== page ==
A few days ago I posted on why Michael Hayden should not be confirmed as the new CIA director. (5/9/06)
One reader commented, indicating just how much bigger this was than the failure of the NSA to get FISA approval on surveillance of international communications. He wrote:
Under Gen. Michael V. Hayden the NSA has forced tecom companies to implement massive domestic spying hardware. Even though Gen. Hayden has said at the National Press Club that "As the director, I was the one responsible to ensure that this program was limited in its scope and disciplined in its application." The NarusInsight is one type of domestic spying hardware. Capable of monitoring 10 billion bits of data per second in real-time. This means the NarusInsight can monitor an OC-192 in realtime. For reference 10 billion bits is 10 million Kbts, divide that by the average DSL user witch is 256 Kbts (10000000/256) you get monitoring of 39062.5 DSL lines in realtime for every piece of hardware. After data capture Narus softeware can replay data. What does this mean well acrodding too Narus website "Capabilities include playback of streaming media (for example, VoIP), rendering of Web pages, examination of e-mails and the ability to analyze the payload/attachments of e-mail or file transfer protocols." Think of it as Tivo for the internet able to replay 39000 US DSL users activity in realtime for every piece of hardware.They talk about limits but this hardware is anything but [limited]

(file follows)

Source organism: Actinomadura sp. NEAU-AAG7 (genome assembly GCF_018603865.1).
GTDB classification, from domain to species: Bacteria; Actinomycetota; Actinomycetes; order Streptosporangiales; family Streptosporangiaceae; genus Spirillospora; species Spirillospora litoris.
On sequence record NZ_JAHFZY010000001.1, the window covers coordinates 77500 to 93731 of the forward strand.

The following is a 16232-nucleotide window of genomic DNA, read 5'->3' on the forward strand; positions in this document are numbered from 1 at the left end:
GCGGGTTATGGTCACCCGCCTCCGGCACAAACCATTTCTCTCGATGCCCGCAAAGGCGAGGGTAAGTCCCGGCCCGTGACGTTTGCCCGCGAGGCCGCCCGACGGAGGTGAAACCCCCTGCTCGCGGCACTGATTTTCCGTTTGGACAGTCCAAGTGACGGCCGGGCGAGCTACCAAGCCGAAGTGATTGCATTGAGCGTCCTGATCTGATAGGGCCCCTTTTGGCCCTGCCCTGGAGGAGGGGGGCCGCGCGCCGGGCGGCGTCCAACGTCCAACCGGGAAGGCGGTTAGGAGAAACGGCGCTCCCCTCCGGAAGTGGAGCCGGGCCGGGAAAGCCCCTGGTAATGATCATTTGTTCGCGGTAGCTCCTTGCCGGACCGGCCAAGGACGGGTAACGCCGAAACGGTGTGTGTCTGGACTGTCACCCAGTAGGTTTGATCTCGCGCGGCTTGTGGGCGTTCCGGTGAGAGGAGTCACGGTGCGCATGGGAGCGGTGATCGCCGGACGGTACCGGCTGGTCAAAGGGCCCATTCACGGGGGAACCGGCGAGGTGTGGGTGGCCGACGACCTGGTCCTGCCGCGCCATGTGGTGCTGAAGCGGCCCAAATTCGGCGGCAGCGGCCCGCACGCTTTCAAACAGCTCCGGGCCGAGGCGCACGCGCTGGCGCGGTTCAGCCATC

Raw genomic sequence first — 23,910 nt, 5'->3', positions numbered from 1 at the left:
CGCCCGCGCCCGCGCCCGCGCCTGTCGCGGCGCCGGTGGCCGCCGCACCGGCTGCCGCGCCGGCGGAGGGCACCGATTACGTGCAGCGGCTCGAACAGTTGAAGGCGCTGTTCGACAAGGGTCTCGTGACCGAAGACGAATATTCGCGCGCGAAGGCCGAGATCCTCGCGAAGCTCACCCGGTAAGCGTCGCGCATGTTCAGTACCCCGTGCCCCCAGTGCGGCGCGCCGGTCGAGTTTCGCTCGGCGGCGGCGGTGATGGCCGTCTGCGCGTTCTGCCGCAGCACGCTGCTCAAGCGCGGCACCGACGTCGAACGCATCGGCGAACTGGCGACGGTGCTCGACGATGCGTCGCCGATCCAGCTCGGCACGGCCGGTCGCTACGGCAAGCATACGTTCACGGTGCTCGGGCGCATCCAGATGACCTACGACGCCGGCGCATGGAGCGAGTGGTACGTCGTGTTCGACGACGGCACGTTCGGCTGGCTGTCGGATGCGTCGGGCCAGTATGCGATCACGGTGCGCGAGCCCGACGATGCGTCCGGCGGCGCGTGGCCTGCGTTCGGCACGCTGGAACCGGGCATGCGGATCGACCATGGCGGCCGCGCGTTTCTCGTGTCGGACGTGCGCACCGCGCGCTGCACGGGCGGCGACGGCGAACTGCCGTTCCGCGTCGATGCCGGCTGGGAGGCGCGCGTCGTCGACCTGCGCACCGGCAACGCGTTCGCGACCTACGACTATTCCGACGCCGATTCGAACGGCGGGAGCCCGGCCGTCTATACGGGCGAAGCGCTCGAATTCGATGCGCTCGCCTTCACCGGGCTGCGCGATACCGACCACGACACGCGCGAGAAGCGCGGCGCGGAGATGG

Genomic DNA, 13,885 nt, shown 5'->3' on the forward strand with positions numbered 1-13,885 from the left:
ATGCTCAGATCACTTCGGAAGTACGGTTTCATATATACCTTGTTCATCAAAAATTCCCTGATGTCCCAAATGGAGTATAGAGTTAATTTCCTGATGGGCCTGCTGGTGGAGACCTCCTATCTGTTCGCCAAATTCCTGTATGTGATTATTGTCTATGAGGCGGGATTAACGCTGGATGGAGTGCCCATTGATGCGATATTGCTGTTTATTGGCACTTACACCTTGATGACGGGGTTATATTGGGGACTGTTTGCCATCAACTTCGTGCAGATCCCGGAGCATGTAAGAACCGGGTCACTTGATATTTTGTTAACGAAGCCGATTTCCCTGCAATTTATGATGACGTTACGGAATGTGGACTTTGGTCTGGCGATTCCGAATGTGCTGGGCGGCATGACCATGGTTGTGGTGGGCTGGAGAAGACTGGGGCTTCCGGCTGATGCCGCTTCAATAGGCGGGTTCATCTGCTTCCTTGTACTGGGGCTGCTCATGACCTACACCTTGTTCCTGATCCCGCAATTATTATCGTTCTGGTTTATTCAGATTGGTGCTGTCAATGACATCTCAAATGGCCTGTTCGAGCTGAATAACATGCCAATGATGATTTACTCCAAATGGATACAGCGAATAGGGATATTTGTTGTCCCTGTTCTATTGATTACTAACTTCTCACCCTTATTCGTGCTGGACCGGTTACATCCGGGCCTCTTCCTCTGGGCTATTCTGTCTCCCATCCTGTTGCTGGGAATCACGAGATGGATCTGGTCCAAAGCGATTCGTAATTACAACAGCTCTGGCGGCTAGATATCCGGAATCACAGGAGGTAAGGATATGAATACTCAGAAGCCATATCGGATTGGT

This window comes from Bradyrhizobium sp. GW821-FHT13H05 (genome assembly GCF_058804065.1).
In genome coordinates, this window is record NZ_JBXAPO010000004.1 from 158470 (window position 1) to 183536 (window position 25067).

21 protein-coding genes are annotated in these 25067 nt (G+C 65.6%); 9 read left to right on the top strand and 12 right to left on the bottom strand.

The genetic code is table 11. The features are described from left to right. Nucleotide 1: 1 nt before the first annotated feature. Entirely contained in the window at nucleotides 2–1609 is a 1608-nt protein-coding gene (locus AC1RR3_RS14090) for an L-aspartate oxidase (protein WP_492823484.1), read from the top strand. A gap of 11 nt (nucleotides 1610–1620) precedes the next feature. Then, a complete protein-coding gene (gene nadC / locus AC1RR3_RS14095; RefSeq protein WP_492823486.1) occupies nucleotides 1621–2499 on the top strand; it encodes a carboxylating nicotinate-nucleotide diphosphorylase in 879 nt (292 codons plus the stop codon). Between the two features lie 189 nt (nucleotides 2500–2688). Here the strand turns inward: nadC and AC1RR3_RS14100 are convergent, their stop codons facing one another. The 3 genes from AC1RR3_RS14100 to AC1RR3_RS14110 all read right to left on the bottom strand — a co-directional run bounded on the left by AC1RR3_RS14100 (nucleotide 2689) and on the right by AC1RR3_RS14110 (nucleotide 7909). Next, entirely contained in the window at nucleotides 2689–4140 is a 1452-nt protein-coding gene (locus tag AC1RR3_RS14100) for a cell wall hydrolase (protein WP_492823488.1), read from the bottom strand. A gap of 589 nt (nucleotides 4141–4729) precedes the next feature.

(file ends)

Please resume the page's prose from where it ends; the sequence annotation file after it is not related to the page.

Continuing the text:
Narus Ltd http://narus.com
Wired News published an article on April 7, 2006 about a whistle-blower, a retired AT&T employee, who had observed an NSA agent specially interviewing and hiring someone who would work in a secret room at AT&T in San Francisco. "The secret room also included data-mining equipment called a Narus STA 6400," which was frequently used by government spy agencies. He was able to confirm that cables from the secret room were tapping into AT&T's Internet service.'
AT&T is a large customer of Narus, and the company even lists AT&T as a 'partner.'
William P. Crowell, a director on the Board of Narus, held "a series of senior positions at the National Security Agency, including Deputy Director of Operations and Deputy Director of the Agency." He currently serves on the Defense Advanced Research Agency Task Force on Terrorism and Deterrence.
The San Jose Mercury News wrote that the CEO of Narus, Greg Olshan, "said the company's software is designed to allow carriers to monitor all Internet traffic, including Web searches, e-mail content and attachments, and Internet phone calls.